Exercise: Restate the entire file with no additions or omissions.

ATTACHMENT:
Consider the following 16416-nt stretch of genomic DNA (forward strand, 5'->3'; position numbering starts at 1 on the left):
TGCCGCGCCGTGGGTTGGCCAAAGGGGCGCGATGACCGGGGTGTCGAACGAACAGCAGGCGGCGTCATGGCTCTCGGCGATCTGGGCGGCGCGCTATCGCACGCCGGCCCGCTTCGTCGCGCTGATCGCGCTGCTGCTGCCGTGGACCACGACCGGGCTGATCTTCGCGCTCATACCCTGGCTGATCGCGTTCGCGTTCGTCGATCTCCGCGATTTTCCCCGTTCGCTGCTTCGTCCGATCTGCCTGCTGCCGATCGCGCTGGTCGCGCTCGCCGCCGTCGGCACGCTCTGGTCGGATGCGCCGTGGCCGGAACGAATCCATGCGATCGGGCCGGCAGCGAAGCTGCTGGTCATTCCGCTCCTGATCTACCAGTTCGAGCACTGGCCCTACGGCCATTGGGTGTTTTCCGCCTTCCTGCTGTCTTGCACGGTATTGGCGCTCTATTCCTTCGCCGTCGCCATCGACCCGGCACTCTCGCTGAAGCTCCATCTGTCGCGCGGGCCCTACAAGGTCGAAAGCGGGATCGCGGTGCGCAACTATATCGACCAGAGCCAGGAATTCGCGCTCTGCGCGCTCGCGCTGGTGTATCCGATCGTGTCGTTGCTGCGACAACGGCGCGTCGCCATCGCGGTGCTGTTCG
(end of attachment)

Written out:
Consider the following 16416-nt stretch of genomic DNA (forward strand, 5'->3'; position numbering starts at 1 on the left):
TGCCGCGCCGTGGGTTGGCCAAAGGGGCGCGATGACCGGGGTGTCGAACGAACAGCAGGCGGCGTCATGGCTCTCGGCGATCTGGGCGGCGCGCTATCGCACGCCGGCCCGCTTCGTCGCGCTGATCGCGCTGCTGCTGCCGTGGACCACGACCGGGCTGATCTTCGCGCTCATACCCTGGCTGATCGCGTTCGCGTTCGTCGATCTCCGCGATTTTCCCCGTTCGCTGCTTCGTCCGATCTGCCTGCTGCCGATCGCGCTGGTCGCGCTCGCCGCCGTCGGCACGCTCTGGTCGGATGCGCCGTGGCCGGAACGAATCCATGCGATCGGGCCGGCAGCGAAGCTGCTGGTCATTCCGCTCCTGATCTACCAGTTCGAGCACTGGCCCTACGGCCATTGGGTGTTTTCCGCCTTCCTGCTGTCTTGCACGGTATTGGCGCTCTATTCCTTCGCCGTCGCCATCGACCCGGCACTCTCGCTGAAGCTCCATCTGTCGCGCGGGCCCTACAAGGTCGAAAGCGGGATCGCGGTGCGCAACTATATCGACCAGAGCCAGGAATTCGCGCTCTGCGCGCTCGCGCTGGTGTATCCGATCGTGTCGTTGCTGCGACAACGGCGCGTCGCCATCGCGGTGCTGTTCG